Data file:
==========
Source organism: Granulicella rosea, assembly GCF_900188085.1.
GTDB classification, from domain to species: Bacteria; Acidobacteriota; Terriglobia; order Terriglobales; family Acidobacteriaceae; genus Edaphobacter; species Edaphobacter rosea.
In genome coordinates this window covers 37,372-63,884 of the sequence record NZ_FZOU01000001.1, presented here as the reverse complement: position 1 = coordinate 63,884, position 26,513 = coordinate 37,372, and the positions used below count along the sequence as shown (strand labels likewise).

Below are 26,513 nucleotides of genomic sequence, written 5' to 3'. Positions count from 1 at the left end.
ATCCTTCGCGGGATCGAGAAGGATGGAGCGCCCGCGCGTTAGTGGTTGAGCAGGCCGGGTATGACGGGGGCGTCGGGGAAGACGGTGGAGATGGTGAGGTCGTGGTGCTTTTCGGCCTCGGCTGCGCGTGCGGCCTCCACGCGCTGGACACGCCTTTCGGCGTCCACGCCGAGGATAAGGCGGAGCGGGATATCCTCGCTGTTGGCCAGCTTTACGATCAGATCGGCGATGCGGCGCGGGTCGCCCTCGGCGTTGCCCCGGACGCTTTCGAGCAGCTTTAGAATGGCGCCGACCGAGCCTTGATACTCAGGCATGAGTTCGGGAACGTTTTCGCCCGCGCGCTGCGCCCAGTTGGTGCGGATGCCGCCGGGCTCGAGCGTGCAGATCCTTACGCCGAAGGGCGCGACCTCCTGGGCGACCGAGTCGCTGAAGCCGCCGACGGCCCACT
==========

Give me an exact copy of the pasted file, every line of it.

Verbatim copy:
Source organism: Granulicella rosea, assembly GCF_900188085.1.
GTDB classification, from domain to species: Bacteria; Acidobacteriota; Terriglobia; order Terriglobales; family Acidobacteriaceae; genus Edaphobacter; species Edaphobacter rosea.
In genome coordinates this window covers 37,372-63,884 of the sequence record NZ_FZOU01000001.1, presented here as the reverse complement: position 1 = coordinate 63,884, position 26,513 = coordinate 37,372, and the positions used below count along the sequence as shown (strand labels likewise).

Below are 26,513 nucleotides of genomic sequence, written 5' to 3'. Positions count from 1 at the left end.
ATCCTTCGCGGGATCGAGAAGGATGGAGCGCCCGCGCGTTAGTGGTTGAGCAGGCCGGGTATGACGGGGGCGTCGGGGAAGACGGTGGAGATGGTGAGGTCGTGGTGCTTTTCGGCCTCGGCTGCGCGTGCGGCCTCCACGCGCTGGACACGCCTTTCGGCGTCCACGCCGAGGATAAGGCGGAGCGGGATATCCTCGCTGTTGGCCAGCTTTACGATCAGATCGGCGATGCGGCGCGGGTCGCCCTCGGCGTTGCCCCGGACGCTTTCGAGCAGCTTTAGAATGGCGCCGACCGAGCCTTGATACTCAGGCATGAGTTCGGGAACGTTTTCGCCCGCGCGCTGCGCCCAGTTGGTGCGGATGCCGCCGGGCTCGAGCGTGCAGATCCTTACGCCGAAGGGCGCGACCTCCTGGGCGACCGAGTCGCTGAAGCCGCCGACGGCCCACT